Experience of: The story of Conny

In 1997 I almost fell while riding my racing bike. If only I had fallen. But of course you never know. I was left with post-traumatic dystrophy, CRPS, and I believe it is called something else these days. It was a year before I finally knew that. Of course, in the meantime you are constantly looking for what you have. Because you are not in pain, but you are pain, and you want to get rid of it.

Eventually I ended up at the pain clinic and they had a suspicion there and so they referred me to Dr. Roos in Leiden. He eventually diagnosed CRPS. Then I started looking into it, because you get a diagnosis, but you have no idea what it is. I then went to see what it was on the internet. I was shocked by that at the time, because of course you immediately see the most serious cases there.
An anesthetist in Gouda was then able to help me with my pain in a more targeted manner. I then received manitol treatments. In total I had a three-week treatment five times. Four times that helped somewhat. Not that the pain was gone, but a cushion had been applied, so to speak. The pain was muted. It was more bearable for me.

In the eight years I still had my leg, I went from only being able to walk on my forefoot to being unable to stand or walk on my foot. So I walked with crutches for years, until I finally ended up in a wheelchair. In the first year I had it, I read a message in the newspaper that the Pijn-Hoop Foundation was a walk-in consultancy had. And so I have come to a contact meeting of Pain-Hoop. That helped me so much! Going there made me think a lot more about what should I do and where do I want to go. So I went to a rehabilitation doctor via my GP. I wanted to know what I could still achieve at this stage. When I came to rehabilitation, I learned relaxation exercises. That helped me enormously. Because when you are in pain, you start to tighten or tighten everything and that only makes it worse. Because of my positive nature I have it advice and tips from the Pijn-Hoop Foundation caught much faster than others. After a year I led the group together with Hans. And after another year I joined the framework and became active at a national level.

To finish my story: At one point I was walking to the toilet with crutches and I slipped on an autumn leaf that had blown in and fell on my sore leg. I ended up in the emergency room and they took pictures, but then they couldn't even tell from my bone structure whether it was broken. My bone was also affected by the CRPS and because I no longer used my leg, the leg was also completely fused. And then I was done! There could only be one option and that was amputation. They first wanted to try out a pump for the pain. But through the Pain-Hope Foundation I knew that academic hospitals often have trials and then they have to give so many patient patients a pump and so many patients a pill. Because you talk to each other about the things that happen in hospitals during the contact meetings. And I just knew that wouldn't help me.

Because I was at Pijn-Hoop, I had read a lot more and was also concerned with if this continues and does not go away, what do I want to do with that leg. Because if they could somehow take a pill to stop me from having pain, I still wouldn't be able to walk on that leg. So it was clear to me that there was only one option and that was amputation. I wanted to have the operation in Groningen, because I had found out where the best specialist for amputation related to CRPS was. I came in and before he even shook my hand, he looked at my leg and said, “That's not a question of yes or no” and immediately called his colleague to schedule an amputation. Only then did he shake my hand. And after a month, my lower leg was amputated in 2005 and I can do everything again: I walk, I cycle. Of course I can't run or play sports and my bike has been adjusted a bit. But I do everything again.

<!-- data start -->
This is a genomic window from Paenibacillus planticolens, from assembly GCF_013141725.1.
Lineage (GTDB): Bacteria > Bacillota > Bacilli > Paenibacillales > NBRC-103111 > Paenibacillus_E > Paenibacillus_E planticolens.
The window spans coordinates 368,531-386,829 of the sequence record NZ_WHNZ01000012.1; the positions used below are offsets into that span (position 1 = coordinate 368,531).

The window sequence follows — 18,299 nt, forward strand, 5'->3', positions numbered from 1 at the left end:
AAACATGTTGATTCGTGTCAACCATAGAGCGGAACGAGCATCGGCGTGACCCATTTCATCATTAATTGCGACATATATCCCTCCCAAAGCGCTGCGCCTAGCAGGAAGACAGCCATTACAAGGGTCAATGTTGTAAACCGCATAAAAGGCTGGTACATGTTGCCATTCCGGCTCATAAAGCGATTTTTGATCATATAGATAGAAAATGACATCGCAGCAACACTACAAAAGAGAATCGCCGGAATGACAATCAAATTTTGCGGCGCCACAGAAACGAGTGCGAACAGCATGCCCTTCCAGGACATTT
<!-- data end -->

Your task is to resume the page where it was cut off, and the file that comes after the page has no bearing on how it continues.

At the contact meeting we once talked about fear for the future. My fear was that I wouldn't be able to walk behind my grandchildren's stroller. But I did everything. I have eight grandchildren and, thanks to the amputation, I have been able to walk behind all the strollers. My motto was to go forward and see what I want to do and then see if I could take steps towards that. And so I did, and I still do. I now want to see how I can expand my walking. My pain has changed since the amputation. I was in tremendous pain and could not tolerate anything on my leg. I now suffer mainly from changes in the weather and I have phantom pain. But you actually mainly have that when you think about your leg. So you have to distract yourself and not worry about that. And that works fine. I'm busy with all kinds of things. And I haven't actually taken any painkillers since 2017. I reduced that very, very slowly at my own pace. If I still have pain that persists, I take paracetamol.

I hope that others will find my story useful and can then have a more positive outlook on life. That they realize that it does not mean the end of your life if you have chronic pain. But also that they know that you can learn a lot at Pijn-Hoop. You can learn so much there that you can just move on!

hoe te leven met chronische pijn

Patiëntenorganisatie Pijn-Hoop
Pijn-Hoop is een patiëntenorganisatie vóór en dóór mensen mensen met chronische pijn.
De patiëntenorganisatie richt zich op mensen met wat voor pijn dan ook. Dit kan ook pijn zijn waarvoor geen duidelijk oorzaak is te vinden. Dus iedereen met chronische pijn, van welk soort dan ook, kan zich aansluiten bij Stichting Pijn-Hoop.

 

 

 

 

 

 

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